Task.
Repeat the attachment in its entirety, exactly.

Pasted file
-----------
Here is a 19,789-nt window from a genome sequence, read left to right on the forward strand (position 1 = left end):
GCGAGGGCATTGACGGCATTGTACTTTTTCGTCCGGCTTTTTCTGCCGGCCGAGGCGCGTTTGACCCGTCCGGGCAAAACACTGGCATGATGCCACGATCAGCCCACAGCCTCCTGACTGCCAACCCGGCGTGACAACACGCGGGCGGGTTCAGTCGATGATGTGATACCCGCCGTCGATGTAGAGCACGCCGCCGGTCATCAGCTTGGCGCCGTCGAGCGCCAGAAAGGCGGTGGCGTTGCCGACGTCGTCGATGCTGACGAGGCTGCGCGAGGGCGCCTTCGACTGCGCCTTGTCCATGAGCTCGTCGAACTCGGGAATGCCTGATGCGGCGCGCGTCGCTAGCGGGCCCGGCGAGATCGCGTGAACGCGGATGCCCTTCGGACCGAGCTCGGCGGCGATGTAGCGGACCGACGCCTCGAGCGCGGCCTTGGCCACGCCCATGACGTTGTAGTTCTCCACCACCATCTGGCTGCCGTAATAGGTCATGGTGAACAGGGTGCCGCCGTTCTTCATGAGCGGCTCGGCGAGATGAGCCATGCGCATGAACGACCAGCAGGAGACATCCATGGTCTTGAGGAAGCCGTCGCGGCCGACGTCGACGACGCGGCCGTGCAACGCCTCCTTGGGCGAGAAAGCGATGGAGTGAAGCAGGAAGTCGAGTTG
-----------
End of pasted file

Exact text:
Here is a 19,789-nt window from a genome sequence, read left to right on the forward strand (position 1 = left end):
GCGAGGGCATTGACGGCATTGTACTTTTTCGTCCGGCTTTTTCTGCCGGCCGAGGCGCGTTTGACCCGTCCGGGCAAAACACTGGCATGATGCCACGATCAGCCCACAGCCTCCTGACTGCCAACCCGGCGTGACAACACGCGGGCGGGTTCAGTCGATGATGTGATACCCGCCGTCGATGTAGAGCACGCCGCCGGTCATCAGCTTGGCGCCGTCGAGCGCCAGAAAGGCGGTGGCGTTGCCGACGTCGTCGATGCTGACGAGGCTGCGCGAGGGCGCCTTCGACTGCGCCTTGTCCATGAGCTCGTCGAACTCGGGAATGCCTGATGCGGCGCGCGTCGCTAGCGGGCCCGGCGAGATCGCGTGAACGCGGATGCCCTTCGGACCGAGCTCGGCGGCGATGTAGCGGACCGACGCCTCGAGCGCGGCCTTGGCCACGCCCATGACGTTGTAGTTCTCCACCACCATCTGGCTGCCGTAATAGGTCATGGTGAACAGGGTGCCGCCGTTCTTCATGAGCGGCTCGGCGAGATGAGCCATGCGCATGAACGACCAGCAGGAGACATCCATGGTCTTGAGGAAGCCGTCGCGGCCGACGTCGACGACGCGGCCGTGCAACGCCTCCTTGGGCGAGAAAGCGATGGAGTGAAGCAGGAAGTCGAGTTG